Same-Day Diagnosis, Treatment a Hit Among HIV Patients

Pam Harrison

July 27, 2015

VANCOUVER, British Columbia — Antiretroviral therapy initiated on the day of an HIV diagnosis is well liked by patients and providers and leads to more rapid suppression of viral loads than standard approaches, according to researchers involved in the RAPID program.

Of the patients offered antiretrovirals on the day they received their HIV diagnosis, 90% agreed to start on the spot, Christopher Pilcher, MD, from the University of California at San Francisco, and colleagues report.

"It was impressive how much they wanted it; 35 out of 39 patients who were offered this same-day antiretroviral therapy took the pill in the clinic," Dr Pilcher said. "And all of the patients were on therapy within a few weeks."

"Anecdotally, the reactions of the patients leaving the clinic already on antiretroviral therapy on the day they were diagnosed were universally positive and, frankly, quite moving to those of us who were taking care of these patients," he added. "This engendered an extreme level of enthusiasm among the providers and really facilitated the adoption of this strategy by our clinic."

The RAPID program, conducted at the San Francisco General Hospital, was designed to compress a number of key steps after a diagnosis of HIV. Results were presented here at the 8th International AIDS Society Conference.

RAPID Program

On the day of their HIV diagnosis, patients undergo a brief medical evaluation; however, antiretroviral therapy is initiated before laboratory results, including genotype results, are available.

Initially, only patients with acute HIV infection were enrolled in the program, but the RAPID criteria were expanded to include patients with newly diagnosed HIV who had been infected for more than 6 months and patients with an urgent need for antiretroviral therapy.

Still, about 70% of patients enrolled in the program had acute HIV infection, Dr Pilcher reported.

Practical strategies were used to facilitate the same-day initiation of therapy, such as providing patients with taxi vouchers so they could get to the clinic on the day of their diagnosis.

Patients received a 5-day starter pack of their antiretroviral regimen, which gave staff time to sort out insurance benefits for these patients. About one-quarter of the patients enrolled in the RAPID program were homeless, and none had health insurance when they presented to the clinic.

"We recommended that patients open their starter pack and take the first dose in the clinic in the presence of the provider for support," Dr Pilcher said.

The median time to initiation of antiretrovirals from diagnostic disclosure was 24 hours. "And the mean viral suppression effect in the RAPID program was quite striking," Dr Pilcher pointed out.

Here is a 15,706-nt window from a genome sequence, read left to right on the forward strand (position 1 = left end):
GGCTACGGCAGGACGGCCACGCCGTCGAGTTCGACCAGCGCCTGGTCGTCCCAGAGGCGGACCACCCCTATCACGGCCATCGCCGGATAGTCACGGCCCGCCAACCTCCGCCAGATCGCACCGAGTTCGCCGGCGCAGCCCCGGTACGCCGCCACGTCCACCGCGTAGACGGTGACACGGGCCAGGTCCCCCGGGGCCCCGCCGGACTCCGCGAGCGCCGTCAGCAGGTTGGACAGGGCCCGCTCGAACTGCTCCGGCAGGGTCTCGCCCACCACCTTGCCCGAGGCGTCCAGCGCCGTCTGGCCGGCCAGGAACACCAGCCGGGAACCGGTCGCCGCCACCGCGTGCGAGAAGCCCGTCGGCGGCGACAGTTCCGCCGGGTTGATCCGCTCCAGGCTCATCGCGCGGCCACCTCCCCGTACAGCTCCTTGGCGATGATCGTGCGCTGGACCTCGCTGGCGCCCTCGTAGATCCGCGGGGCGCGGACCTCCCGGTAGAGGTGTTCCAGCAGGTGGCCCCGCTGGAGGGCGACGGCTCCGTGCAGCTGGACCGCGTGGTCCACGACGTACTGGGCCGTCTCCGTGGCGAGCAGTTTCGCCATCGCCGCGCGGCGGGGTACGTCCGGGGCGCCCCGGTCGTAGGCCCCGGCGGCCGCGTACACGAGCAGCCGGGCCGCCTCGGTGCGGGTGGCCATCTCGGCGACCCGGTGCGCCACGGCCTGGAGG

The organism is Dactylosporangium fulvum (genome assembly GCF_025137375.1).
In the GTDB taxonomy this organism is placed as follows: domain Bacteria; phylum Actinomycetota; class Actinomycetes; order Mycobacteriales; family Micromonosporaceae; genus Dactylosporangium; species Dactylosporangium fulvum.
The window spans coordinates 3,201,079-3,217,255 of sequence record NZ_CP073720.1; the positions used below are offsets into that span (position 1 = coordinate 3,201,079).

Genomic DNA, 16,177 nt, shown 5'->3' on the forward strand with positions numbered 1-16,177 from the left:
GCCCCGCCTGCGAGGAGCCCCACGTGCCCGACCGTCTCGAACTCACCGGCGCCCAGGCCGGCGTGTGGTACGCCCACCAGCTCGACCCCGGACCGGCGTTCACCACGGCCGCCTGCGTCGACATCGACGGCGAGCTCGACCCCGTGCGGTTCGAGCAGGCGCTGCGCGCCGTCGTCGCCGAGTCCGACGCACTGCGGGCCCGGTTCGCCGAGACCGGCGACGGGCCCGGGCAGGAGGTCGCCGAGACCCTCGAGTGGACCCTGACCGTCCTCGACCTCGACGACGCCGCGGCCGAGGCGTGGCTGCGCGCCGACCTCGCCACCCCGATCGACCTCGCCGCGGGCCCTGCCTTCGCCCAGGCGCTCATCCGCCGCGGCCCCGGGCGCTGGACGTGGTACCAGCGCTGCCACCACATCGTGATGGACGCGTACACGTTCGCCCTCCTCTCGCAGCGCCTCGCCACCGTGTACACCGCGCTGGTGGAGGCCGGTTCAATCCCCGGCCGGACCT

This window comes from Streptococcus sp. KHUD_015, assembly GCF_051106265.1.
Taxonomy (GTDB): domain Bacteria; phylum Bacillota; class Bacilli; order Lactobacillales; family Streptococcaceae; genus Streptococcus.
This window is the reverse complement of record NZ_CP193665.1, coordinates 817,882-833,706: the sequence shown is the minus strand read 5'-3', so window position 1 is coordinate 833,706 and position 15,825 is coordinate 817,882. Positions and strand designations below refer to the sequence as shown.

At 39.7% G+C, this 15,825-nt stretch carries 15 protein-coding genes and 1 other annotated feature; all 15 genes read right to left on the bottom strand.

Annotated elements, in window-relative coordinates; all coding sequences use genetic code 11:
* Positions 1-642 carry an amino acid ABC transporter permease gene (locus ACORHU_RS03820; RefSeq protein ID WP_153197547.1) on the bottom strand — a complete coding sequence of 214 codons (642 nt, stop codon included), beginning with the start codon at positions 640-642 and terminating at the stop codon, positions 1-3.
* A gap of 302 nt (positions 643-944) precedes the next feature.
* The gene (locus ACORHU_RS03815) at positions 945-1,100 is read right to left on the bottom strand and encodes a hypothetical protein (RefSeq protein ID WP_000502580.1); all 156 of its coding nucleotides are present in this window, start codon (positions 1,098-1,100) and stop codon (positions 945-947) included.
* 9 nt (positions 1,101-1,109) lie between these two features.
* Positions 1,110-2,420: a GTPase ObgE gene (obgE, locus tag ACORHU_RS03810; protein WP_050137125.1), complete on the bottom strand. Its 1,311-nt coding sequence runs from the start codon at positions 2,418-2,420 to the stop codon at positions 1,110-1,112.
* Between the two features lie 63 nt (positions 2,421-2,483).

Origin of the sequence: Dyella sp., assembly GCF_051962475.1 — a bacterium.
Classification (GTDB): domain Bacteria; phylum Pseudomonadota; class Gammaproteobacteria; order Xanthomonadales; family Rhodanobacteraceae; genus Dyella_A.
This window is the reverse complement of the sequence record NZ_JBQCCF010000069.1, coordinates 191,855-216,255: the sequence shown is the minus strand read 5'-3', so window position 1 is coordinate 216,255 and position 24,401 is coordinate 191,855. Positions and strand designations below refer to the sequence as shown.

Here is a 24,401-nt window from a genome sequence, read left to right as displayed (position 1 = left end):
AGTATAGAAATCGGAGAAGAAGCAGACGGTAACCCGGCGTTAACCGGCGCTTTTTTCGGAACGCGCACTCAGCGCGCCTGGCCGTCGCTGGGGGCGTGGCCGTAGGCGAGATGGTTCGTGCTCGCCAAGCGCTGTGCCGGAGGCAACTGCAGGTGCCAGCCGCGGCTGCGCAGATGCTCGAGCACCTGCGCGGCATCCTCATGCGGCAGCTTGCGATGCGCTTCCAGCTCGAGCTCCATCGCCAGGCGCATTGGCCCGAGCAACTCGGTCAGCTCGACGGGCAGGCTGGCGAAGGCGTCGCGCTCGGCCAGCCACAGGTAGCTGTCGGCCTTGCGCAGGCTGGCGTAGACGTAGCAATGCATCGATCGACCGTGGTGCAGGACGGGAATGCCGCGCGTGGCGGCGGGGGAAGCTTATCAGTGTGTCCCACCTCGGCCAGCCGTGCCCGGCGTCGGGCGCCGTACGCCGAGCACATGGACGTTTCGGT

Universal Antiretrovirals

From 2006 to 2009, when CD4-guided treatment was in force, the average time between diagnosis and the initiation of antiretroviral therapy at San Francisco General Hospital was 128 days, he reported. And it took an average of 218 days for patients to achieve the WHO threshold of less than 200 copies/mL.

"After 2010, when San Francisco moved to universal antiretroviral therapy ahead of national guidelines, the average time to the initiation of antiretrovirals was 37 days," he said. "And time to viral suppression was 132 days."

The 39 RAPID patients, treated from July 2013 to December 2014, were compared with 149 patients treated from 2010 to 2013 under the universal antiretroviral program.

Median time to viral suppression was significantly lower in the RAPID group than in the universal group (56 vs 132 days; P < .001).

This shortened interval was, in part, related to the immediate start of antiretrovirals, Dr Pilcher explained. However, it might also reflect the fact that two-thirds of patients in the RAPID cohort received integrase inhibitors, and the fact that the practice of giving starter medications in the clinic eliminated the need for patients to find a pharmacy, pick up their prescription, and then make the decision to take their medications, he added.

"We did note an increase in the number of antiretroviral therapy modifications in the RAPID group, although these were predominantly the simplification of regimens after HLA testing," he explained. "But there was no evidence of increased drug toxicity or treatment failure in RAPID patients compared with those in the universal group," he said.

On the basis of our results, "we are working now to expand RAPID citywide in San Francisco," Dr Pilcher reported.

Acute-Phase Infection

If patients are in the acute phase of HIV infection — as about 70% of RAPID patients were — putting them on antiretroviral agents quickly is very important because patients are highly infectious in the acute phase of the infection, said session comoderator Melissa Marx, PhD, from the Johns Hopkins Bloomberg School of Public Health in New Haven, Connecticut.

"Getting them on treatment reduces the chance that they will transmit the virus to other people," she told Medscape Medical News.

Initiating treatment on diagnosis of HIV also reduces the risk that patients will be lost to follow-up, Dr Marx added.

"Especially in high-risk communities, you run the risk of diagnosing patients and then never seeing them again. So not only could they be transmitting the disease to others, they are getting sicker and sicker themselves," she said.

"I took note of the fact that these patients wanted to do something about the diagnosis; they wanted to act on what they had just found out about, rather than waiting around for various appointments to see different specialists," Dr Marx explained. "It just makes sense to me."

Dr Pilcher and Dr Marx have disclosed no relevant financial relationships.

8th International AIDS Society (IAS) Conference: Abstract WEAD0105LB. Presented July 22, 2015.


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